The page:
Department of

Civil and Environmental Engineering



December 22, 2009

New research may improve treatment of "high risk" acid mine drainage. Acidic drainage from abandoned mines contaminates tens of thousands of miles of streams in the United States, including more than 5,000 miles in Pennsylvania.

With funding from an NSF Faculty Early Career Development award, Rachel Brennan is experimenting with the use of crab shell chitin to clean up particularly difficult sites. Preliminary results from her experiments in Cambria County show definite promise -- increased pH levels and re-capture of toxic metals at potentially less cost than active chemical remediation. Read the full story on Research Penn State.

December 15, 2009

Maha Mehanna, Post-Doctoral Researcher for Dr. Bruce Logan, receives "The Leopold Escande Prize 2010" for the best theses of 2009.

Every year the National Polytechnic Institute of Toulouse organizes a prize-giving ceremony for the best theses conducted within the School's Research laboratories. Among the selected number of about 100 theses, a maximum of 15% are awarded the Leopold Escande prize. The thesis that are awarded are chosen among different fields from applied to theoretical sciences: mathematics, chemistry, biology, physics, and from different research laboratories. The prize distinguishes the excellence of the work and its valorization. This prize is awarded on the basis of such criteria as originality, concrete contribution to the specific scientific field in question, and also socio-economic repercussions.

December 14, 2009

Andrew Scanlon, professor of civil engineering, presenting a seminar at Central South University, Changsha, China.

December 1, 2009

A new version of the Protective Technology Center’s web page is now available! The page can be accessed at or via the Research Centers and Units link from the Civil and Environmental Engineering web page. The PTC, currently under the direction of Daniel Linzell, was formed in 2001 and initially focused on research related to making building and bridges more resilient against terrorist attacks. The role of the Center has now been expanded to include research related to protecting all civil infrastructure components against natural or man-made threats. Check out the web page!

October 30, 2009

Three groups of PSU students won awards at the 2009 Big Beam Competition. This nation-wide competition is sponsored by the Precast Concrete Institute. PSU students placed second, third and fourth in their regional zone (Zone 5 includes schools from PA, NY, NJ, VA, DE & Washington DC). Students were required to design, fabricate and test a precast prestressed concrete beam, with support from the local precast concrete producer. This work was developed as part of the CE543 prestressed concrete class in the Spring 2009. Dr. Maria Lopez de Murphy, Assistant Professor, was the faculty advisor.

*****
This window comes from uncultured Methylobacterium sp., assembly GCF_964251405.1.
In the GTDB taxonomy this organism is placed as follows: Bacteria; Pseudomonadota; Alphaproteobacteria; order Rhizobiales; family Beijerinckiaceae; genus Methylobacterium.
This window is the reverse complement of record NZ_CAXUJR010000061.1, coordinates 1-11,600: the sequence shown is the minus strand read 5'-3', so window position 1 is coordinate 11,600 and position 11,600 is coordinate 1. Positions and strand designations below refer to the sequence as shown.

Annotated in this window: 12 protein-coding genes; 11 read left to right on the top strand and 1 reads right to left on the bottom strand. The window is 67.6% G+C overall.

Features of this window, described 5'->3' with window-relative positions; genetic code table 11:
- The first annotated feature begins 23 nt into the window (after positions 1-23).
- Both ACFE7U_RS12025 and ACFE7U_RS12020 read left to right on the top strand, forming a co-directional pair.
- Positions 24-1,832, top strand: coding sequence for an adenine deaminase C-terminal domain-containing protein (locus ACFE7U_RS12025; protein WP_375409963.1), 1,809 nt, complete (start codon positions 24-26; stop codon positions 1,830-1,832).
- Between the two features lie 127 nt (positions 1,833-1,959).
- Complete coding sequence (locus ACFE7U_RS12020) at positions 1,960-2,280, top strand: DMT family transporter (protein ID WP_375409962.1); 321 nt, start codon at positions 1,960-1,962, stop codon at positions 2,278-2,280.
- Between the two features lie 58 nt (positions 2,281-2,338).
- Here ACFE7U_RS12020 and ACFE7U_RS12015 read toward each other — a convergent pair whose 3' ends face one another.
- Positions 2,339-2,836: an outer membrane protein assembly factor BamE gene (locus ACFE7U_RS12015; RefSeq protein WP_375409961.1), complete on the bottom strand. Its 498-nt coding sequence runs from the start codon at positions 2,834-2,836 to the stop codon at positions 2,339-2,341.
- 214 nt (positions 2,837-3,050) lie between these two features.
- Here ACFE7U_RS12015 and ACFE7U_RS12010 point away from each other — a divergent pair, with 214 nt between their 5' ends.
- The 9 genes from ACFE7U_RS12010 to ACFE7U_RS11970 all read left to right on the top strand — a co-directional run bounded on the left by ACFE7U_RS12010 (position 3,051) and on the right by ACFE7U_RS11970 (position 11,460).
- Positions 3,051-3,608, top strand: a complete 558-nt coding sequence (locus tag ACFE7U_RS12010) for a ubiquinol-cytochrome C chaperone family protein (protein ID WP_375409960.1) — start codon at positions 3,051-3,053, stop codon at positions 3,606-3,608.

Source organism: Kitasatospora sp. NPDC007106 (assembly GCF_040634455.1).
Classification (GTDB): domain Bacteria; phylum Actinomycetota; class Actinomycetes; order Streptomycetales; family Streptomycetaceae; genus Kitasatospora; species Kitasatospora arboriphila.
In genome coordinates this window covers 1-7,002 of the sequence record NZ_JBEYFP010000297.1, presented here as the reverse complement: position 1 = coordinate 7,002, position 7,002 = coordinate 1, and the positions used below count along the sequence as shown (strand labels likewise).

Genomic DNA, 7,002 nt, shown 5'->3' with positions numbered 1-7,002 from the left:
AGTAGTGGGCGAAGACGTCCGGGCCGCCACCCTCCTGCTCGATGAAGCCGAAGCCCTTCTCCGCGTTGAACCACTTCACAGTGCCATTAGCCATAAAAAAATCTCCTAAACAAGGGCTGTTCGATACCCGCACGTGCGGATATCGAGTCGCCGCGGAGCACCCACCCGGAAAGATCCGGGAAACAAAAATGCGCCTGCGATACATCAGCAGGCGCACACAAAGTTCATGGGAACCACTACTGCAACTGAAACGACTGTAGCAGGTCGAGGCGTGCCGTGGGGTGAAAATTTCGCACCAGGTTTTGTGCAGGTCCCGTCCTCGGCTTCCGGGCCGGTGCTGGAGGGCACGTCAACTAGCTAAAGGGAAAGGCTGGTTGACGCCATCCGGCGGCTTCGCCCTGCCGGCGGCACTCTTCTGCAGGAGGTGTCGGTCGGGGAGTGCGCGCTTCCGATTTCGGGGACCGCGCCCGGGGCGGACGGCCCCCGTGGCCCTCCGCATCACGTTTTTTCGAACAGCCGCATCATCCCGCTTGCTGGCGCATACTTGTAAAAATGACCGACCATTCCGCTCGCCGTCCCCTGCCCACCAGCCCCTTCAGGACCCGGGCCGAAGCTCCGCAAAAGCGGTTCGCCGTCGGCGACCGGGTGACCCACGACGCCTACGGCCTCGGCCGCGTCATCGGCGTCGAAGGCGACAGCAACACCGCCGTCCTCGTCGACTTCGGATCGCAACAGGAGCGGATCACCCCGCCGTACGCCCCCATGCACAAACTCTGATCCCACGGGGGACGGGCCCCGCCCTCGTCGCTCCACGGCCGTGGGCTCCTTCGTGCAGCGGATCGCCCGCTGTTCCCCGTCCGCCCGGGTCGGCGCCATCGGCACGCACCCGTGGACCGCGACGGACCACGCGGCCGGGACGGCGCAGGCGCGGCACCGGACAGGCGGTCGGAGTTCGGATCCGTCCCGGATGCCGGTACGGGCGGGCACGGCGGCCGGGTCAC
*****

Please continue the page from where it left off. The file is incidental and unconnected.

A complete list of winners can be found here.

October 14, 2009

Thorsten Wagener, associate professor of civil engineering, has been invited to join the Editorial Board of the journal Hydrological Processes. Hydrological Processes is an international journal devoted to the publication of original scientific and technical papers in hydrology. It has been consistently ranked amongst the top 10 water journals. The scope of the journal encompasses disciplines focusing on the physical, biogeochemical, mathematical and methodological aspects of hydrological processes together with research on instrumentation and techniques. Thorsten Wagener will start his three-year term on January 1st 2010.

October 13, 2009

Daniel Linzell, associate professor of civil engineering, was recently appointed Chair of the ASCE Technical Activities Committee on Steel Bridges. The purpose of the Committee is to: promote the use of steel bridges; disseminate new and improved methods of steel bridge analysis, design, fabrication, erection, and construction; and to identify research needs and provide input and commentary to the various technical and professional organizations focusing on steel bridges.

September 8, 2009

Bohumil Kasal, professor of civil engineering and Hankin Chair, was invited to China in June 2009 to teach undergraduate and graduate courses in residential building construction at Inner Mongolia Agricultural University, College of Water Resources and Civil Engineering. He joined faculty from the US and Israel who taught courses related to water resources. Low-rise light-frame wood structures prevailing in the US are virtually unknown on China and the courses and lectures enjoyed great interest from students and faculty. China consumes about 2/3 of the world’s production of cement and the environmental impact of construction practices was always one of the focal points in discussions. Kasal also visited several construction sites and construction companies and studied the residential construction systems used in China.

September 3, 2009

The student chapter of the American Society of Civil Engineers (ASCE) received the Region 2 Governor's Award for 2009. The ASCE Committee on Student Activities recognized the chapter for its consistent involvement in activities such as community service projects, professional meetings and social activities. The committee selected winners based on activities recorded in the 2008 Annual Report. Region 2 of ASCE consists of Pennsylvania, Maryland, Delaware, and Washington, D.C.

August 24, 2009